Abstract: TH-PO767

Feasibility of Laser Doppler Vibrometry to Quantitate Arterio-Venous Fistula Thrill

Session Information

Category: Dialysis

  • 603 Hemodialysis: Vascular Access

Authors

  • Campos, Israel, Renal Research Institute, New York, New York, United States
  • Williams, Schantel, Renal Research Institute, New York, New York, United States
  • Rosales, Laura, Renal Research Institute, New York, New York, United States
  • Zhu, Fansan, Renal Research Institute, New York, New York, United States
  • Kotanko, Peter, Renal Research Institute, New York, New York, United States
Background

Clinical examination is the corner stone of identifying arterio-venous fistula (AVF) pathologies and recognizing changes in AVF thrill carries important information. While currently subjective, quantitating AVF thrill objectively may improve the diagnosis of AVF pathologies. AVF thrill is vibrational in nature and depends on AVF pressure and flow rate. The aims of this study was to evaluate how pressure and flow rate affect the vibrational characteristics.

Methods

In this bench study we used a 3D printed AVF cannulation simulator (Phacon, Germany) with artificial “skin” above the AVF and a pumping system to provide flow. In this study, the pump rate was set to 60 per minute. Two series of experiments were conducted. In one series the pressures varied and the flow was set constant. In a second series of experiments the pressure was set constant and the pumping amplitude varied. The motion characteristics (amplitude, velocity) of the artificial “skin” above the AVF were measured by laser Doppler vibrometry (PDV100, Polytec, Germany). The set-up is shown in Fig. 1.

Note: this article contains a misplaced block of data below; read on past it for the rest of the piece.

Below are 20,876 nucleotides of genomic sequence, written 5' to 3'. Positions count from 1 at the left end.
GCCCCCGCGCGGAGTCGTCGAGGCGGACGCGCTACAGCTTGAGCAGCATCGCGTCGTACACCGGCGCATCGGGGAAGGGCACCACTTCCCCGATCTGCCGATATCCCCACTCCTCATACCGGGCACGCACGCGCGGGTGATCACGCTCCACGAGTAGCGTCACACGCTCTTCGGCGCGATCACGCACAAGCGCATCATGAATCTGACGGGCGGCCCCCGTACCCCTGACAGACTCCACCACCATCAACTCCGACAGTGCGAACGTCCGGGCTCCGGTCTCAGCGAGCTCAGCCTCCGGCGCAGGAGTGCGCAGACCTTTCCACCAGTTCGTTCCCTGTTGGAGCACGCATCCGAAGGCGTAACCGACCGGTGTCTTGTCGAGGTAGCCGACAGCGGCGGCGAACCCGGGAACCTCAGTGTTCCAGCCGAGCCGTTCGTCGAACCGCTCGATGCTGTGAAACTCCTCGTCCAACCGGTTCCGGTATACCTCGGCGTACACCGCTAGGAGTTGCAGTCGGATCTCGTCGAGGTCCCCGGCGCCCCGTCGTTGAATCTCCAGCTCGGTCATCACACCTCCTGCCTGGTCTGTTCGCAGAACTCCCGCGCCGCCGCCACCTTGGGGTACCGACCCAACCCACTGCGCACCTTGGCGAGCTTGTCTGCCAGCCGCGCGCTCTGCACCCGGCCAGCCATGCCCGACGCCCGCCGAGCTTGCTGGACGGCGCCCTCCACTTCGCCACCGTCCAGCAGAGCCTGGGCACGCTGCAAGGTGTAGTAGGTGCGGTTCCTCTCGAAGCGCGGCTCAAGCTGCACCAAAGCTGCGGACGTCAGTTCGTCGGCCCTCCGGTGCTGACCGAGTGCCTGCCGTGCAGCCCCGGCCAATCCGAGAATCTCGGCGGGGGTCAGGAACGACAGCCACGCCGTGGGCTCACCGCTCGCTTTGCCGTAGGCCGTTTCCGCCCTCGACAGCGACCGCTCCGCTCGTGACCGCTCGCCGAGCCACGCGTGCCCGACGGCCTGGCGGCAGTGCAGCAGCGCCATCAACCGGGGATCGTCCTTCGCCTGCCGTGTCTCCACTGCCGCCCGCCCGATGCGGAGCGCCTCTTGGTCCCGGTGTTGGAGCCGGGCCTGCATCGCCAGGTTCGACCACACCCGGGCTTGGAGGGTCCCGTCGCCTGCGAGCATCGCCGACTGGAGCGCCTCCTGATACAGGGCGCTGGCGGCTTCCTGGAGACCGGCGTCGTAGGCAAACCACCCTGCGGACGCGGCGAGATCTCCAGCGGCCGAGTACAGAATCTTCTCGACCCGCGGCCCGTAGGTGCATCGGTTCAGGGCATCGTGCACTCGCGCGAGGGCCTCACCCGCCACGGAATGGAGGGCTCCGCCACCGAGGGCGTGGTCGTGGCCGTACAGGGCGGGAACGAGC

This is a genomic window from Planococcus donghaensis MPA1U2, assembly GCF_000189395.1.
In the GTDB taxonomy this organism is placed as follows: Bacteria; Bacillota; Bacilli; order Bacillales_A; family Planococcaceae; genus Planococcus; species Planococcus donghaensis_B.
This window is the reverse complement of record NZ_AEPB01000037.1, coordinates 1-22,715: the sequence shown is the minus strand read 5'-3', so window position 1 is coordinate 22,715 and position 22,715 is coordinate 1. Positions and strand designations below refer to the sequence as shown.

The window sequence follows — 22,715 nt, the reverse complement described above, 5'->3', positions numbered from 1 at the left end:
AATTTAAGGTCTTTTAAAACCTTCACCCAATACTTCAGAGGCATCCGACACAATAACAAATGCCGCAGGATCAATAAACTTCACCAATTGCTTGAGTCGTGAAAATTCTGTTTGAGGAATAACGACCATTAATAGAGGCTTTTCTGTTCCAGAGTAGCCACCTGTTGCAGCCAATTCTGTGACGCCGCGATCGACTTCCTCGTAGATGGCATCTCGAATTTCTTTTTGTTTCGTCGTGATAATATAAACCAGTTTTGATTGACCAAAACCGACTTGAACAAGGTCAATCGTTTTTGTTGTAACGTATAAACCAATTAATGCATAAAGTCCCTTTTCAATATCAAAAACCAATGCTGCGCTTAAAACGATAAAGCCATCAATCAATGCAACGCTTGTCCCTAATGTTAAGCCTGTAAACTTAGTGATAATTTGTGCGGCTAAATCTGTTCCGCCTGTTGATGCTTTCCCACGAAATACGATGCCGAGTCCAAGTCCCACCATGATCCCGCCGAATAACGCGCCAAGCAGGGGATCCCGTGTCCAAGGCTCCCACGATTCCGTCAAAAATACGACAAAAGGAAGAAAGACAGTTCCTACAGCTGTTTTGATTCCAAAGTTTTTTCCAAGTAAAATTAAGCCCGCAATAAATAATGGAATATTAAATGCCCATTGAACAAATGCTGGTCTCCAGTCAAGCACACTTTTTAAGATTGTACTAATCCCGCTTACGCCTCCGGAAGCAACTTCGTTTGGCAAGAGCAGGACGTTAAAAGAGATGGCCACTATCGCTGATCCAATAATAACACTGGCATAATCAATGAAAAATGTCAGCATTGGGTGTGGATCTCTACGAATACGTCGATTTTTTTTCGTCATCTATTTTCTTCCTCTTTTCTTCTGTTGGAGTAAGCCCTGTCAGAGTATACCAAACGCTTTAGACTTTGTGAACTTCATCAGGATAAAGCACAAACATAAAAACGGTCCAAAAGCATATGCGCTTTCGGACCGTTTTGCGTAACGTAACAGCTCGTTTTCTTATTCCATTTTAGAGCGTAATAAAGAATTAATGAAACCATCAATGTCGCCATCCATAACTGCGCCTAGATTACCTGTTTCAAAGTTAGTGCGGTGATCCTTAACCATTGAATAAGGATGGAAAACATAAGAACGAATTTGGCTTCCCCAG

Results

The laser Doppler vibrometry provided excellent high-resolution measurements of the “skin” movements. The “skin” movements clearly depended on both AVF pressure and stroke volume (Fig.2a, b and Fig.3a-c).

Conclusion

Our in vitro study demonstrates that, first, laser Doppler vibrometry can determine regional “skin” vibrations above AVF with high accuracy and precision. Second, vibration characteristics (“thrill”) of the ”skin” above the AVF depend on both flow and pressure. Clinical studies are required to extend these findings to hemodialysis patients with AVF as vascular access.